Some of the eagle-eyed among you may have noticed that Shelter Scotland’s website has a shiny new look. Why change something that’s completely functional and looks perfectly fine, I hear you ask? Well, sometimes change is a good thing, especially when your users and your colleagues tell you that, although things are working, and they’re alright, they could be better.
We know that people found the Shelter Scotland website incredibly useful and the information provided is sound. In fact 94% of the 13,000 feedback forms we received last year said that they found the website:
- easy to understand, and
- complete with enough details.
But, as we didn’t hear from the other 700,000 people, we had to dig a little deeper to see what was working and what wasn’t. We talked to our face-to-face fundraisers, our helpline advisers, policy makers and users. We held focus groups, asked people what was working and what wasn’t and watched people as they used the site.
Our face-to-face fundraisers told us how people on the street knew about the site, but didn’t know that it contained so much housing advice. They didn’t know that they could sign up to be a campaigner or to volunteer – they wanted to get involved but they couldn’t.
Our helpline advisers told us that people phoned up to ask about disrepair with the page “Getting your landlord to do repairs” open. They asked questions which were answered right in front of them.
Our users told us that they found the text hard to read, they didn’t know how to get involved and they weren’t sure what the difference between Get Advice and Housing Issues was. Housing Issues by the way is about statistics and the housing crisis in Scotland – not the right place to look for advice. That was a quick fix; we renamed it Housing Policy and moved it in the navigation.
Our users also told us what we already knew – that when they’re on the brink of eviction they’re anxious and worried. The old pages were overly red and “shouty” and didn’t instil a sense of calmness. The pages shouted a phone number and they used it. That doesn’t help the 50% of calls we can’t answer.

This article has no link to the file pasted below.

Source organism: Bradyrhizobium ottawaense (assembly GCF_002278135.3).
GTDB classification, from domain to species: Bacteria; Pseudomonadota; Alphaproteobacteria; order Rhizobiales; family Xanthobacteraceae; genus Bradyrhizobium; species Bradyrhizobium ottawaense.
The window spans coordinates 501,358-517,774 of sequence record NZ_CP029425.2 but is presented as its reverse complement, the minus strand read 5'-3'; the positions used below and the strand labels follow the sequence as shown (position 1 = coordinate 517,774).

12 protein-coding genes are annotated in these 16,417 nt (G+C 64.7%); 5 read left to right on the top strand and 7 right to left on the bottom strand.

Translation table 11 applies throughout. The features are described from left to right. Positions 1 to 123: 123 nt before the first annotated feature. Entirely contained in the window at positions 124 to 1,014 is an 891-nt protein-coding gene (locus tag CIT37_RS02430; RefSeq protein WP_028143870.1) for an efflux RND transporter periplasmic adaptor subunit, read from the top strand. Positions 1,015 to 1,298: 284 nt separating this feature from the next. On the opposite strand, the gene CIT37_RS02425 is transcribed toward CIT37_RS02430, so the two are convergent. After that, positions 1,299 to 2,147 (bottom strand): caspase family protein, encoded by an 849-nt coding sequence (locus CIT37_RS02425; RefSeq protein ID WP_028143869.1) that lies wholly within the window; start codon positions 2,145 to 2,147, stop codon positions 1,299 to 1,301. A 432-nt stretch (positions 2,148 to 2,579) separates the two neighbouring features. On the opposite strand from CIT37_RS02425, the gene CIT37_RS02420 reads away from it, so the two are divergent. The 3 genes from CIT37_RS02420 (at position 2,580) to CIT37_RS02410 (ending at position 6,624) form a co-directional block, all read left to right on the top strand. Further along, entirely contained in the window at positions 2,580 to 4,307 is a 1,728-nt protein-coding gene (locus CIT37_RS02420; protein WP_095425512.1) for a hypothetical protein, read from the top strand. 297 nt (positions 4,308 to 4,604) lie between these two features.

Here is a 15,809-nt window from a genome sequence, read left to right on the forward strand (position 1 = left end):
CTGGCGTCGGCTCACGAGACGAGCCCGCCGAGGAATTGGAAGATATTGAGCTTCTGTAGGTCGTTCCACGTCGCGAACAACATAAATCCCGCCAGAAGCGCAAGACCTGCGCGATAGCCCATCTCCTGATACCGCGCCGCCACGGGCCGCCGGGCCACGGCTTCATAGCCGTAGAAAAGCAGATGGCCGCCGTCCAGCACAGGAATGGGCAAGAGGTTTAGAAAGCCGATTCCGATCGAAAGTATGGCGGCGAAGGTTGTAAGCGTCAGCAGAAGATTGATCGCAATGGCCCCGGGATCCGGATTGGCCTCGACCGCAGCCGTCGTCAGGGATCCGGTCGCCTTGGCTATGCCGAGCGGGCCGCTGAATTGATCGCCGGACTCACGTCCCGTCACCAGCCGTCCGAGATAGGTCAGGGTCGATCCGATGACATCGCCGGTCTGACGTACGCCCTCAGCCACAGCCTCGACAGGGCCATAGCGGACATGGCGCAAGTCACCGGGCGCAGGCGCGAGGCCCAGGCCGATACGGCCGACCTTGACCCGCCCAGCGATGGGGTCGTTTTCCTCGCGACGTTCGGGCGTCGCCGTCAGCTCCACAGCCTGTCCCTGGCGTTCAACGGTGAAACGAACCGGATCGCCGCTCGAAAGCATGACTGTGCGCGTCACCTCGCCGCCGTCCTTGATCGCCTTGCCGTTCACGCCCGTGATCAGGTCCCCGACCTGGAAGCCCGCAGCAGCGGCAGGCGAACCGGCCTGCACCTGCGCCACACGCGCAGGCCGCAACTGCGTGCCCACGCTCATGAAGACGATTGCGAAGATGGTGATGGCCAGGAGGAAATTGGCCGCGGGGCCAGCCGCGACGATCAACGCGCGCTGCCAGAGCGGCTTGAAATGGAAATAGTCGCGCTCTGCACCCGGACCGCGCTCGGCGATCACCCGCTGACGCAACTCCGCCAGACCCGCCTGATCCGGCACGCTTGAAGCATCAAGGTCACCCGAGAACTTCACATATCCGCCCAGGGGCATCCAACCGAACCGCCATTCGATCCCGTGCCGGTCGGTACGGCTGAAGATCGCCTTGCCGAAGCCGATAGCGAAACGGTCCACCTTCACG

They told us that they’re now consuming information on tablets and smart phones; they’re no longer only on a desktop computer. Our own stats show that mobile traffic has increased significantly over the last two years, and our old mobile website was very functional but it didn’t motivate people to get involved.
So what’s changed?
Our new site uses a responsive design which is better for search engines, better for users and better for us. We only need to work on one design and one set of content and users can enjoy that content wherever they are and on whichever device they own (except Nokia 3310s).
We simplified, split and removed. We removed the mega menus and simplified the channels. We want people to Get advice, Get involved or Donate. The rest, whilst still important, isn’t the primary reason why we exist as an organisation.
We’ve removed noise on the page. Traditionally a homepage is a land grab where each department wants their stake; they want to be represented at the front door. These days search engines send people through the windows, chimneys and the back door so we need to make the front page work hard to achieve one goal. For us that goal is to tell people who we are and get people to sign up as a supporter. This is the first step to a relationship and the first step to creating a campaigner or a donor. Without that we can’t exist.
We’ve toned down the red, while being careful not to diminish our brand. We’ve created breathing room, made the page scannable and removed supplemental information. We’ve integrated links and downloads into the main content and highlighted the most important bits. We’re reassuring people with videos and making them work a little harder to get to the helpline number. Users now have to click to reveal the phone number, which means we’ll now know which pages are sending people to the helpline. Those pages must work harder.
We want people to get involved. We want people to sign up as a campaigner, volunteer, donate, run a race, sing a song, bake a cake. We want to inspire people to choose Shelter Scotland when they run and we want to introduce people to a crazy event like the Spartan Race.
Whilst a project of this size isn’t without its teething problems we’re confident that this is a design and website which will enable us to help more people.
Here’s some early feedback from our users:
Thank you so much this page just unravels all of the jargon the council told me and they told me they couldn’t house me but thanks to this it proves they can. Thank you so much as I would not know my rights as a Scottish 23 year old man. Thanks!
Thank you so much this has helped so much and taken a load off my mind. It’s so easy to understand.
Please do send your feedback, good or bad; we’d love to hear what you think.